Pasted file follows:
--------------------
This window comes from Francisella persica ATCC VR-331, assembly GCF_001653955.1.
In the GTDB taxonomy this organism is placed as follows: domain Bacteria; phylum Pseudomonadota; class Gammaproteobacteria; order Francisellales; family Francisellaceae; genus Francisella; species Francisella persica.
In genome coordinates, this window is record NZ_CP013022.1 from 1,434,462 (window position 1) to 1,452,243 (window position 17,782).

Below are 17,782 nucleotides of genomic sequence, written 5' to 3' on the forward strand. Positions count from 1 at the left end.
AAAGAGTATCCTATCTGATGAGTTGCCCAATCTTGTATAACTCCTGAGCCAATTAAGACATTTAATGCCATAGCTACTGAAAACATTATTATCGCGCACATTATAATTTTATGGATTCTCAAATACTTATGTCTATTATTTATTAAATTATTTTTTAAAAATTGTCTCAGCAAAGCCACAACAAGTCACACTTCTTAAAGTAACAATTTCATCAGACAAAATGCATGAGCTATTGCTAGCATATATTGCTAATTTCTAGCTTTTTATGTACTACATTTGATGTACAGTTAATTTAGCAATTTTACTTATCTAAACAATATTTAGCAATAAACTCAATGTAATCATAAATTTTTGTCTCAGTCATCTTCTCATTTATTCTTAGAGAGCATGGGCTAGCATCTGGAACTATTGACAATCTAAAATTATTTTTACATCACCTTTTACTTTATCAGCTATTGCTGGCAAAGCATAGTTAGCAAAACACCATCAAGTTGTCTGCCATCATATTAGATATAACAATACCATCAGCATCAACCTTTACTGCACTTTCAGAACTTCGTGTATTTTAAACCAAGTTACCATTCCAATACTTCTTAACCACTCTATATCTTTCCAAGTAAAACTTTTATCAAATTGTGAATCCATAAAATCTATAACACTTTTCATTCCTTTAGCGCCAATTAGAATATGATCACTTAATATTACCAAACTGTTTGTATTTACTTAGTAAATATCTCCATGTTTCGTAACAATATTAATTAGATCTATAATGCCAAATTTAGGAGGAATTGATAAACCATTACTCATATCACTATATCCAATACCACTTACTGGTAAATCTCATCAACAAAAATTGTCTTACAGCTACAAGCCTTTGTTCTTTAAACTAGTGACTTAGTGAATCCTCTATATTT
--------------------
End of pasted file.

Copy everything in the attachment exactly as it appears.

This window comes from Francisella persica ATCC VR-331, assembly GCF_001653955.1.
In the GTDB taxonomy this organism is placed as follows: domain Bacteria; phylum Pseudomonadota; class Gammaproteobacteria; order Francisellales; family Francisellaceae; genus Francisella; species Francisella persica.
In genome coordinates, this window is record NZ_CP013022.1 from 1,434,462 (window position 1) to 1,452,243 (window position 17,782).

Below are 17,782 nucleotides of genomic sequence, written 5' to 3' on the forward strand. Positions count from 1 at the left end.
AAAGAGTATCCTATCTGATGAGTTGCCCAATCTTGTATAACTCCTGAGCCAATTAAGACATTTAATGCCATAGCTACTGAAAACATTATTATCGCGCACATTATAATTTTATGGATTCTCAAATACTTATGTCTATTATTTATTAAATTATTTTTTAAAAATTGTCTCAGCAAAGCCACAACAAGTCACACTTCTTAAAGTAACAATTTCATCAGACAAAATGCATGAGCTATTGCTAGCATATATTGCTAATTTCTAGCTTTTTATGTACTACATTTGATGTACAGTTAATTTAGCAATTTTACTTATCTAAACAATATTTAGCAATAAACTCAATGTAATCATAAATTTTTGTCTCAGTCATCTTCTCATTTATTCTTAGAGAGCATGGGCTAGCATCTGGAACTATTGACAATCTAAAATTATTTTTACATCACCTTTTACTTTATCAGCTATTGCTGGCAAAGCATAGTTAGCAAAACACCATCAAGTTGTCTGCCATCATATTAGATATAACAATACCATCAGCATCAACCTTTACTGCACTTTCAGAACTTCGTGTATTTTAAACCAAGTTACCATTCCAATACTTCTTAACCACTCTATATCTTTCCAAGTAAAACTTTTATCAAATTGTGAATCCATAAAATCTATAACACTTTTCATTCCTTTAGCGCCAATTAGAATATGATCACTTAATATTACCAAACTGTTTGTATTTACTTAGTAAATATCTCCATGTTTCGTAACAATATTAATTAGATCTATAATGCCAAATTTAGGAGGAATTGATAAACCATTACTCATATCACTATATCCAATACCACTTACTGGTAAATCTCATCAACAAAAATTGTCTTACAGCTACAAGCCTTTGTTCTTTAAACTAGTGACTTAGTGAATCCTCTATATTT